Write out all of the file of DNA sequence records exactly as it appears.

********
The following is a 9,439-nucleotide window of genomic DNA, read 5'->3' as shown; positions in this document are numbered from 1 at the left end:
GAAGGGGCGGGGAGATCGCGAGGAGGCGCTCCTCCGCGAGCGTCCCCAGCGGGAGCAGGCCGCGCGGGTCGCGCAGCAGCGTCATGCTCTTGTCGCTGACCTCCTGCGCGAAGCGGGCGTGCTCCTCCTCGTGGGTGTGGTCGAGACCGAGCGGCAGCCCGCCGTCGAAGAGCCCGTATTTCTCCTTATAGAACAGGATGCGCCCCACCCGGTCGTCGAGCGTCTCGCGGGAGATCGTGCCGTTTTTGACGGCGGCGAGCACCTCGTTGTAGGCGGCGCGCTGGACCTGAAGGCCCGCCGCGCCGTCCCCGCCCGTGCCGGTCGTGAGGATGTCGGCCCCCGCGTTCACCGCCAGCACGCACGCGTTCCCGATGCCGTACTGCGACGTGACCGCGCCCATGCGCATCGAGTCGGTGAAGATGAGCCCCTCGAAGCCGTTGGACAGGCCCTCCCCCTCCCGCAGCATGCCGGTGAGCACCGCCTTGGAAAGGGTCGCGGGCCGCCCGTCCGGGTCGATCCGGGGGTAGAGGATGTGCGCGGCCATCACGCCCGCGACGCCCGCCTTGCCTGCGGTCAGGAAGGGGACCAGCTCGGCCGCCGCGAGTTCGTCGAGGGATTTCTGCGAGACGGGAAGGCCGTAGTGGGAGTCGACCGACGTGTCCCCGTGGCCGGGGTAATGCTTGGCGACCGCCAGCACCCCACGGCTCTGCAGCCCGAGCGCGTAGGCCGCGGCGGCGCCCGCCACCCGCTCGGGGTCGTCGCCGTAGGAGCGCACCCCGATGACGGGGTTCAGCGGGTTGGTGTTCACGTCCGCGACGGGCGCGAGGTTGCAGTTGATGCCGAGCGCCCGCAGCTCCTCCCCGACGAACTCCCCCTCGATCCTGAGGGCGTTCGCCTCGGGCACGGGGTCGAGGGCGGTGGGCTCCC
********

The following is a 9,439-nucleotide window of genomic DNA, read 5'->3' as shown; positions in this document are numbered from 1 at the left end:
GAAGGGGCGGGGAGATCGCGAGGAGGCGCTCCTCCGCGAGCGTCCCCAGCGGGAGCAGGCCGCGCGGGTCGCGCAGCAGCGTCATGCTCTTGTCGCTGACCTCCTGCGCGAAGCGGGCGTGCTCCTCCTCGTGGGTGTGGTCGAGACCGAGCGGCAGCCCGCCGTCGAAGAGCCCGTATTTCTCCTTATAGAACAGGATGCGCCCCACCCGGTCGTCGAGCGTCTCGCGGGAGATCGTGCCGTTTTTGACGGCGGCGAGCACCTCGTTGTAGGCGGCGCGCTGGACCTGAAGGCCCGCCGCGCCGTCCCCGCCCGTGCCGGTCGTGAGGATGTCGGCCCCCGCGTTCACCGCCAGCACGCACGCGTTCCCGATGCCGTACTGCGACGTGACCGCGCCCATGCGCATCGAGTCGGTGAAGATGAGCCCCTCGAAGCCGTTGGACAGGCCCTCCCCCTCCCGCAGCATGCCGGTGAGCACCGCCTTGGAAAGGGTCGCGGGCCGCCCGTCCGGGTCGATCCGGGGGTAGAGGATGTGCGCGGCCATCACGCCCGCGACGCCCGCCTTGCCTGCGGTCAGGAAGGGGACCAGCTCGGCCGCCGCGAGTTCGTCGAGGGATTTCTGCGAGACGGGAAGGCCGTAGTGGGAGTCGACCGACGTGTCCCCGTGGCCGGGGTAATGCTTGGCGACCGCCAGCACCCCACGGCTCTGCAGCCCGAGCGCGTAGGCCGCGGCGGCGCCCGCCACCCGCTCGGGGTCGTCGCCGTAGGAGCGCACCCCGATGACGGGGTTCAGCGGGTTGGTGTTCACGTCCGCGACGGGCGCGAGGTTGCAGTTGATGCCGAGCGCCCGCAGCTCCTCCCCGACGAACTCCCCCTCGATCCTGAGGGCGTTCGCCTCGGGCACGGGGTCGAGGGCGGTGGGCTCCC